Can be applied prior to planting, prior to emergence, or after sugarcane emergence until row closure primarily for control of yellow and purple nutsedge and other broadleaf weeds. Apply to emerged nutsedge at the 3- to 8-leaf stage. Do not make more than 2 applications per growing season. Addition of asulam (Asulox 3.34EC), atrazine (Atrazine 4L or Atrazine 90DF), mesotrione (Callisto 4SC), trifloxysulfuron-sodium (Envoke 75DF),or 2,4-D amine (Several 3.8L) can broaden weed control spectrum. Can be combined with glyphosate (Several 4L or 5.5L)for pre-plant burndown of emerged annual grasses, broadleaf weeds, and nutsedges. Take care to prevent spray drift to sensitive crops, and consult the Florida Organo-Auxin herbicide rule prior to application if 2,4-D is used. Add COC at 1% v/v or NIS at 0.25–0.50% v/v. Applications should be made to actively growing weeds.

1 WARNING: The following information has been added to the atrazine and metribuzin labels. This statement should be heeded by all prospective users, and steps should be taken to comply with this label change:

"Atrazine and metribuzin are chemicals which can travel (seep or leach) through soil and can contaminate groundwater as a result of agricultural use. Atrazine and metribuzin have been found in groundwater as a result of agricultural use. Users are advised not to apply atrazine or metribuzin where the water table (groundwater) is close to the surface and where the soils are very permeable, i.e., well-drained soils such as sands and loamy sands. Your local agricultural agencies can provide further information on the type of soil in your area and location of groundwater. In addition, some product label statements include as a further qualification of risky soils, soils containing sinkholes over limestone bedrock, severely fractured surfaces, and substrates which would allow direct introduction into an aquifer."

2 See EDIS publication SS-AGR-12, Florida's Organo-Auxin Herbicide Rule—2018, for state rules pertaining to application of organo-auxin herbicides in Florida.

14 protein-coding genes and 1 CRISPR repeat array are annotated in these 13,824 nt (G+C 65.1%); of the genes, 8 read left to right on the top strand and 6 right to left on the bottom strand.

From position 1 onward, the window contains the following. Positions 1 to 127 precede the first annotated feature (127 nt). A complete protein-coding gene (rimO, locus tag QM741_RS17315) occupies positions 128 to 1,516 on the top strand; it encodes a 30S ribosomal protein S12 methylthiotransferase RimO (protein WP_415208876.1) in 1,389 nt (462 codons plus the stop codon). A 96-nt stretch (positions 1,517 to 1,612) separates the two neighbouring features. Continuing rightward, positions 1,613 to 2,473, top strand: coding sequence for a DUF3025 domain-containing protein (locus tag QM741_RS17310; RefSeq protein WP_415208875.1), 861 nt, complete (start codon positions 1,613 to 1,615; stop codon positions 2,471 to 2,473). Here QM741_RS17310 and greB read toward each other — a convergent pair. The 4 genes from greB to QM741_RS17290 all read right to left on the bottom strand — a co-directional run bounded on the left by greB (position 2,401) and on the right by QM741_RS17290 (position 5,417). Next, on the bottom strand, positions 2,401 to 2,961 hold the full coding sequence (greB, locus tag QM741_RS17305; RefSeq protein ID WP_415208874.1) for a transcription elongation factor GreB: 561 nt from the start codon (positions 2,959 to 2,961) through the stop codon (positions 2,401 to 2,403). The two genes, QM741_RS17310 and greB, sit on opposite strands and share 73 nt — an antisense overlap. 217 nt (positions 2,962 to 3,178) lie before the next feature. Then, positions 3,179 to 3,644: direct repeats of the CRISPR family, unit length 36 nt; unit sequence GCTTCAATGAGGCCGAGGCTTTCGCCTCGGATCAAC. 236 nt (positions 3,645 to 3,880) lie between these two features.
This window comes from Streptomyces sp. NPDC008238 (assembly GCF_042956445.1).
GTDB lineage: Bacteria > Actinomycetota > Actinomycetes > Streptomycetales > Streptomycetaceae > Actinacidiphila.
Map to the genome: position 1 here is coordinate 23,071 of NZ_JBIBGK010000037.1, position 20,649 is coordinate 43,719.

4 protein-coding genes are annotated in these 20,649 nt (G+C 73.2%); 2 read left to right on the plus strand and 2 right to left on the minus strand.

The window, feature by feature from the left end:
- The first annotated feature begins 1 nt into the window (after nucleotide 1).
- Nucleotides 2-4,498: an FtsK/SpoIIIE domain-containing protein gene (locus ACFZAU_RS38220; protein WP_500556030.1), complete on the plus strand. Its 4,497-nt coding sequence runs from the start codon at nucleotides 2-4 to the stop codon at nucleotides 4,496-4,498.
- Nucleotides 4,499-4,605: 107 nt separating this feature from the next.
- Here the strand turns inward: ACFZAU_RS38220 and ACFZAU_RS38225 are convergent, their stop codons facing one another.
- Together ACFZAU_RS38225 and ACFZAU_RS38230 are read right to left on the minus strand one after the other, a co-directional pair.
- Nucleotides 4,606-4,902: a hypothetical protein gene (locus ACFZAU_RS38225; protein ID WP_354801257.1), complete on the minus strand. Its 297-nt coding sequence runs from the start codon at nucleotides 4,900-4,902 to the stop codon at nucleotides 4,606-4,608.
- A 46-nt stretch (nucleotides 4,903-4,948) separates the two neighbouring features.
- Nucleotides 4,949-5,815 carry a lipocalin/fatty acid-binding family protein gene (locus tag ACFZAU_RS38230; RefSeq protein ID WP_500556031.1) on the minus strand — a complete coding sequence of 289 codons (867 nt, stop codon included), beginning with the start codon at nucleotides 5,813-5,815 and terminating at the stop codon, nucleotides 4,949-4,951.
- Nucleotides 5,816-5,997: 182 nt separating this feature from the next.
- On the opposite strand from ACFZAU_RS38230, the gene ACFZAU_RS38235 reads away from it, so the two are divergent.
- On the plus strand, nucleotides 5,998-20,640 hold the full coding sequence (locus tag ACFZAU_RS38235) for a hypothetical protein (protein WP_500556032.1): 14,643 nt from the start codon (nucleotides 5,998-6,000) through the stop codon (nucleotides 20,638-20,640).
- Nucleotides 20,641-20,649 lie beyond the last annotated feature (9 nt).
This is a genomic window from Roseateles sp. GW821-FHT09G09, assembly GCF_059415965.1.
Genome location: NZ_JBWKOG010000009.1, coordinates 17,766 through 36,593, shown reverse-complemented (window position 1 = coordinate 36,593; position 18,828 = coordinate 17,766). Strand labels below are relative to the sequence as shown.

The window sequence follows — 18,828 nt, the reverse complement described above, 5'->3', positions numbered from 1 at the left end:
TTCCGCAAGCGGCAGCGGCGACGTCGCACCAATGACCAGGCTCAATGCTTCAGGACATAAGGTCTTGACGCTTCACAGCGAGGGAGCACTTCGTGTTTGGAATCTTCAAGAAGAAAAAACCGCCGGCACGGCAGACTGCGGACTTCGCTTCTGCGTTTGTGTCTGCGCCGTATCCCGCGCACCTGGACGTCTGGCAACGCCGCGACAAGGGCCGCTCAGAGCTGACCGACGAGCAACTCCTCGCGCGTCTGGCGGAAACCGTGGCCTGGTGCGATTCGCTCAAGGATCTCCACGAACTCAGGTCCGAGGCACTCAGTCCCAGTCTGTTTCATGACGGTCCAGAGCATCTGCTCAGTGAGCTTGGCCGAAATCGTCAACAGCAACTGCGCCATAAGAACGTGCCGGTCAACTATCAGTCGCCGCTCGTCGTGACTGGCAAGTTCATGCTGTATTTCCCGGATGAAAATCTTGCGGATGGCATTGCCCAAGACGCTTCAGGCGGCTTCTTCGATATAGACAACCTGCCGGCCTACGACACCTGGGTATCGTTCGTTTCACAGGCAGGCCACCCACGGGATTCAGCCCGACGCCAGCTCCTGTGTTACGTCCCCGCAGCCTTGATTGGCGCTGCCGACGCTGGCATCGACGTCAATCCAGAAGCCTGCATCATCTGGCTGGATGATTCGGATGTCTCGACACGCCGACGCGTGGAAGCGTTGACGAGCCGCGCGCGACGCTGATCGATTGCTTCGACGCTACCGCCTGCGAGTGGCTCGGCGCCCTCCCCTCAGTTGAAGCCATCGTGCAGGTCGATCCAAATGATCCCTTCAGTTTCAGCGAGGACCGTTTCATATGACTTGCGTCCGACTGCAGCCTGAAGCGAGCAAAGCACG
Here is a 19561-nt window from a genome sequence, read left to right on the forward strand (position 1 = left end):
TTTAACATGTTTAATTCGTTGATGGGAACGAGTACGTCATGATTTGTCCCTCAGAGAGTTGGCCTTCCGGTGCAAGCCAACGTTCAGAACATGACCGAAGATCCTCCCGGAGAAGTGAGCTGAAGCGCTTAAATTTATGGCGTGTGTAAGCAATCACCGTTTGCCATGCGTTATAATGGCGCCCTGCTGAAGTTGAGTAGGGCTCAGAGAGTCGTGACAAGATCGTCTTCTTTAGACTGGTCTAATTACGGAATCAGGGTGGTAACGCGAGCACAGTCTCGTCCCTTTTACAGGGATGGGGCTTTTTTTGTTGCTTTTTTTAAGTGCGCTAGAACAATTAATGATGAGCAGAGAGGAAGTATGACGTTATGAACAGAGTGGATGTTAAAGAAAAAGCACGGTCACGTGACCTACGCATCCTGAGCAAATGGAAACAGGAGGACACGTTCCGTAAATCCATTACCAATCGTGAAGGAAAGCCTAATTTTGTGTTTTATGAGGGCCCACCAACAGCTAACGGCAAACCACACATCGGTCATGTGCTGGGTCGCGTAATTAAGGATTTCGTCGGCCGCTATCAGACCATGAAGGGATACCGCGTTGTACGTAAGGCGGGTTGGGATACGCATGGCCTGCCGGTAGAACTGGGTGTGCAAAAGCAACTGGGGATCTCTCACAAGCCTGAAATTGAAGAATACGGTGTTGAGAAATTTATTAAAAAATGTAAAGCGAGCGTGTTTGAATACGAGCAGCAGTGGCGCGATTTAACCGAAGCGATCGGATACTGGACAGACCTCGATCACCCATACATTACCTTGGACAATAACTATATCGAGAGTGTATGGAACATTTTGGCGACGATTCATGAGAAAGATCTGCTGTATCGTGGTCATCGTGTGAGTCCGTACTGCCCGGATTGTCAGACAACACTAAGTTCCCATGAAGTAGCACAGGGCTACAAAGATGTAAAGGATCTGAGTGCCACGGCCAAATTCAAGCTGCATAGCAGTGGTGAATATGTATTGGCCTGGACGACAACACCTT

References

Bhadha, J. H., R. Khatiwada, S. Galindo, N. Xu, and J. Capasso. 2018. “Evidence of Soil Health Benefits of Flooded Rice Compared to Fallow Practice.” Sustainable Agriculture Research 7:31–41.

Cherry, R. H. 2017. Wireworms in Florida Sugarcane. ENY-665. Gainesville: University of Florida Institute of Food and Agricultural Sciences. https://edis.ifas.ufl.edu/publication/SC013

Odero, D. C., M. Duchrow, and N. Havranek. 2016. “Critical Timing of Fall Panicum Removal (Panicum dichotomiflorum) in Sugarcane.” Weed Technology 30:13–20.

 

Peer Reviewed

Publication #SS-AGR-09

Date: 2021-11-04
Dusky, Joan A
Odero, Dennis Calvin
Agronomy
Everglades REC

Related Topics

Management Commercial

About this Publication

This document is SS-AGR-09, one of a series of the Agronomy Department, UF/IFAS Extension. Original publication date August 2000. Revised November 2010 and July 2021. This publication is also a part of the Sugarcane Handbook, an electronic publication of the Agronomy Department. For more information, contact the editor of the Sugarcane Handbook, Hardev S. Sandhu (hsandhu@ufl.edu). Visit the EDIS website at https://edis.ifas.ufl.edu for the currently supported version of this publication.

About the Authors

D. C. Odero, associate professor, Agronomy Department, UF/IFAS Everglades Research and Education Center; and J. A. Dusky, professor emeritus, Horticultural Sciences Department; UF/IFAS Extension, Gainesville, FL 32611.

Contacts

  • Dennis Odero

The use of trade names in this publication is solely for the purpose of providing specific information. UF/IFAS does not guarantee or warranty the products named, and references to them in this publication do not signify our approval to the exclusion of other products of suitable composition.

Use pesticides safely. Read and follow directions on the manufacturer's label.